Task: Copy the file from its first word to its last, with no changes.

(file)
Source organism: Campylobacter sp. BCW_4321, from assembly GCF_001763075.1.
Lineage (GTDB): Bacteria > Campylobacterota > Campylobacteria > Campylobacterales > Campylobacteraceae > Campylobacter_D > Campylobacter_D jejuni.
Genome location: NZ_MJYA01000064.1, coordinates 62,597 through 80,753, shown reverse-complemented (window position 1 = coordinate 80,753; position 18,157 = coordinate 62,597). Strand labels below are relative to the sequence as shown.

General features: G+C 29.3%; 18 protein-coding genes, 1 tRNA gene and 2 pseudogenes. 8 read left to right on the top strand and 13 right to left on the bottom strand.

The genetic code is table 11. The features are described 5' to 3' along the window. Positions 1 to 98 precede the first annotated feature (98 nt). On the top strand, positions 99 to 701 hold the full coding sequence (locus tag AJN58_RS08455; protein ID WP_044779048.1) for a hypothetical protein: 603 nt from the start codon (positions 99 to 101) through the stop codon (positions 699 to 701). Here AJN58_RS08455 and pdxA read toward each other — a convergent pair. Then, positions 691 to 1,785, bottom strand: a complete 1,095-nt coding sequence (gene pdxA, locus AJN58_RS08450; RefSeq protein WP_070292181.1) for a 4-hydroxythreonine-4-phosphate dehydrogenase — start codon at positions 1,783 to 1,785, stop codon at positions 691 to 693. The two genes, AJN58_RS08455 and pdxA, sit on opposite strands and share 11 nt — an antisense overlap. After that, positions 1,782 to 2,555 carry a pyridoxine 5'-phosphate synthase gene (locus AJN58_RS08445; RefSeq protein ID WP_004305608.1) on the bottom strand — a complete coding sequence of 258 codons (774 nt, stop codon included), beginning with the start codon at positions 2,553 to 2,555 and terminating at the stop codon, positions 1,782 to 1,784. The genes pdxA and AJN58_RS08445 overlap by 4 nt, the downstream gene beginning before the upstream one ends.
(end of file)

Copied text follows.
Source organism: Campylobacter sp. BCW_4321, from assembly GCF_001763075.1.
Lineage (GTDB): Bacteria > Campylobacterota > Campylobacteria > Campylobacterales > Campylobacteraceae > Campylobacter_D > Campylobacter_D jejuni.
Genome location: NZ_MJYA01000064.1, coordinates 62,597 through 80,753, shown reverse-complemented (window position 1 = coordinate 80,753; position 18,157 = coordinate 62,597). Strand labels below are relative to the sequence as shown.

General features: G+C 29.3%; 18 protein-coding genes, 1 tRNA gene and 2 pseudogenes. 8 read left to right on the top strand and 13 right to left on the bottom strand.

The genetic code is table 11. The features are described 5' to 3' along the window. Positions 1 to 98 precede the first annotated feature (98 nt). On the top strand, positions 99 to 701 hold the full coding sequence (locus tag AJN58_RS08455; protein ID WP_044779048.1) for a hypothetical protein: 603 nt from the start codon (positions 99 to 101) through the stop codon (positions 699 to 701). Here AJN58_RS08455 and pdxA read toward each other — a convergent pair. Then, positions 691 to 1,785, bottom strand: a complete 1,095-nt coding sequence (gene pdxA, locus AJN58_RS08450; RefSeq protein WP_070292181.1) for a 4-hydroxythreonine-4-phosphate dehydrogenase — start codon at positions 1,783 to 1,785, stop codon at positions 691 to 693. The two genes, AJN58_RS08455 and pdxA, sit on opposite strands and share 11 nt — an antisense overlap. After that, positions 1,782 to 2,555 carry a pyridoxine 5'-phosphate synthase gene (locus AJN58_RS08445; RefSeq protein ID WP_004305608.1) on the bottom strand — a complete coding sequence of 258 codons (774 nt, stop codon included), beginning with the start codon at positions 2,553 to 2,555 and terminating at the stop codon, positions 1,782 to 1,784. The genes pdxA and AJN58_RS08445 overlap by 4 nt, the downstream gene beginning before the upstream one ends.